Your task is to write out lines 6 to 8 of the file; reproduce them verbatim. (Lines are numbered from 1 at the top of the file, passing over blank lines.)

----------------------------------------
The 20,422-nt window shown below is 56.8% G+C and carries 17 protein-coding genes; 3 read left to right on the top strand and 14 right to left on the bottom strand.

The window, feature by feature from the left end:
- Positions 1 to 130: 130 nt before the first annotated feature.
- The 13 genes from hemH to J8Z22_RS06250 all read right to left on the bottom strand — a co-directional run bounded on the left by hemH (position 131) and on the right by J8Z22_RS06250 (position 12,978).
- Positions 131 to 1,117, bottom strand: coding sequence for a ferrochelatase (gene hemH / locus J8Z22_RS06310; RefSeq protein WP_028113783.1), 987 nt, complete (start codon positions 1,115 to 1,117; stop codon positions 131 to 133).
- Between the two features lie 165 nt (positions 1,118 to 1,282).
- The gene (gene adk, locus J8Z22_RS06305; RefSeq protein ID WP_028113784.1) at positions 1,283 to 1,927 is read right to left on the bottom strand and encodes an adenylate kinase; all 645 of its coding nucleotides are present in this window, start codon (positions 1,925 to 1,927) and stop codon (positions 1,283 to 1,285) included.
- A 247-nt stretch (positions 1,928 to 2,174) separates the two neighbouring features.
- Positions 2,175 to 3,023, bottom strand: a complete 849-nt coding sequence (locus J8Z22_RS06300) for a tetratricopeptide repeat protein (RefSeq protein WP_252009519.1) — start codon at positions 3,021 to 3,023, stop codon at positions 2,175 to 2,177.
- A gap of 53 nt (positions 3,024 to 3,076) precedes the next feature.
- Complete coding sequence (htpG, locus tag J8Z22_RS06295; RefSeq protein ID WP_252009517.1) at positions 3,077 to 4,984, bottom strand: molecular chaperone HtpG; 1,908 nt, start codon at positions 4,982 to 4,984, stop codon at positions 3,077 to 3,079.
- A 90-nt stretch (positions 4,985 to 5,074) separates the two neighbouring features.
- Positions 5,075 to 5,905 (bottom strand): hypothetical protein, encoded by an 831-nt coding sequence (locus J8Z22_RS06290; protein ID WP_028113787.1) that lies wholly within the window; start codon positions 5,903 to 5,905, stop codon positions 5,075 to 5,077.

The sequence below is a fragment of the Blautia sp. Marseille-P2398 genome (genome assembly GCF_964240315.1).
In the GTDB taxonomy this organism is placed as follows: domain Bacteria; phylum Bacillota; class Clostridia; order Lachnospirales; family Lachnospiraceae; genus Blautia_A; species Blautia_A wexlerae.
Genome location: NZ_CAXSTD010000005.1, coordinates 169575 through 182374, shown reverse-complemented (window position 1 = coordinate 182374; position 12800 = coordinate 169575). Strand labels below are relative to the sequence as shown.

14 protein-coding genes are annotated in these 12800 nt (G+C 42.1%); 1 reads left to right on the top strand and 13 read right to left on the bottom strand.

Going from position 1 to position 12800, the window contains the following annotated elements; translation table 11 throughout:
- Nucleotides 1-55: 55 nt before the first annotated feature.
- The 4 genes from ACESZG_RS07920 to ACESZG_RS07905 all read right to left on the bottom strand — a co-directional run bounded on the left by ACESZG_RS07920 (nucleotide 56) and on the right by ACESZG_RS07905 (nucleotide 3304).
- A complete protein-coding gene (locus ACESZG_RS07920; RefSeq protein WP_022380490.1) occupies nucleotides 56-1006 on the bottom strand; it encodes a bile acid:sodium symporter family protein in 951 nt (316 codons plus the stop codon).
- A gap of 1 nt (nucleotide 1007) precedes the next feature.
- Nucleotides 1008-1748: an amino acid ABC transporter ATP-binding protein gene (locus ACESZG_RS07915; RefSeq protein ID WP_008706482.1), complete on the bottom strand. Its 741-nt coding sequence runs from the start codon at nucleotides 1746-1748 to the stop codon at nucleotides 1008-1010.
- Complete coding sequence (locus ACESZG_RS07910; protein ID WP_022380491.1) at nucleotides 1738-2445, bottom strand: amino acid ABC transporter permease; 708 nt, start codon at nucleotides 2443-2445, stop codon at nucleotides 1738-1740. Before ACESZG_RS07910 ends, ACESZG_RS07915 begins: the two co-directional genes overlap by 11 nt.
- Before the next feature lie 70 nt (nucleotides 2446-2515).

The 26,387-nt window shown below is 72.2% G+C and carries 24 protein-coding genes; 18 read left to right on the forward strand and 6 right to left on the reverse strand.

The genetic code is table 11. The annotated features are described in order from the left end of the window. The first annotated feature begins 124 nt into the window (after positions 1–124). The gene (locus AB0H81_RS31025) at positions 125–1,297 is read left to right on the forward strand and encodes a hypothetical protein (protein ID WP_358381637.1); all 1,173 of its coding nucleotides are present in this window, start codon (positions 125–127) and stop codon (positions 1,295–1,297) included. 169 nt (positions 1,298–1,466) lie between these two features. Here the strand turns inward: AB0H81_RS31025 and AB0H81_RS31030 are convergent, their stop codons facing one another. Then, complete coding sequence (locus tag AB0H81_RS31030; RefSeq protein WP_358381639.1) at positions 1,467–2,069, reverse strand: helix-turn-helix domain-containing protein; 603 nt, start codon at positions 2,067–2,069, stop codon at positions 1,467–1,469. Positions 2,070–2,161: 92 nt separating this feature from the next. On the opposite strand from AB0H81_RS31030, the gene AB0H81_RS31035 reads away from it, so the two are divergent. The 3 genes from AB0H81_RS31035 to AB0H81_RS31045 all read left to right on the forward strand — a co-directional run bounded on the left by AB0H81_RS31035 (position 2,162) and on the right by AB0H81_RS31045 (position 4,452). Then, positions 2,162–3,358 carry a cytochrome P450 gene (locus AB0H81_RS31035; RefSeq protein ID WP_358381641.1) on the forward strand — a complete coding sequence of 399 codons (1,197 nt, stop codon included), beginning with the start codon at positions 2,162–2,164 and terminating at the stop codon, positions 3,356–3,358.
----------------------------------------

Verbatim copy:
- Between the two features lie 165 nt (positions 1,118 to 1,282).
- The gene (gene adk, locus J8Z22_RS06305; RefSeq protein ID WP_028113784.1) at positions 1,283 to 1,927 is read right to left on the bottom strand and encodes an adenylate kinase; all 645 of its coding nucleotides are present in this window, start codon (positions 1,925 to 1,927) and stop codon (positions 1,283 to 1,285) included.
- A 247-nt stretch (positions 1,928 to 2,174) separates the two neighbouring features.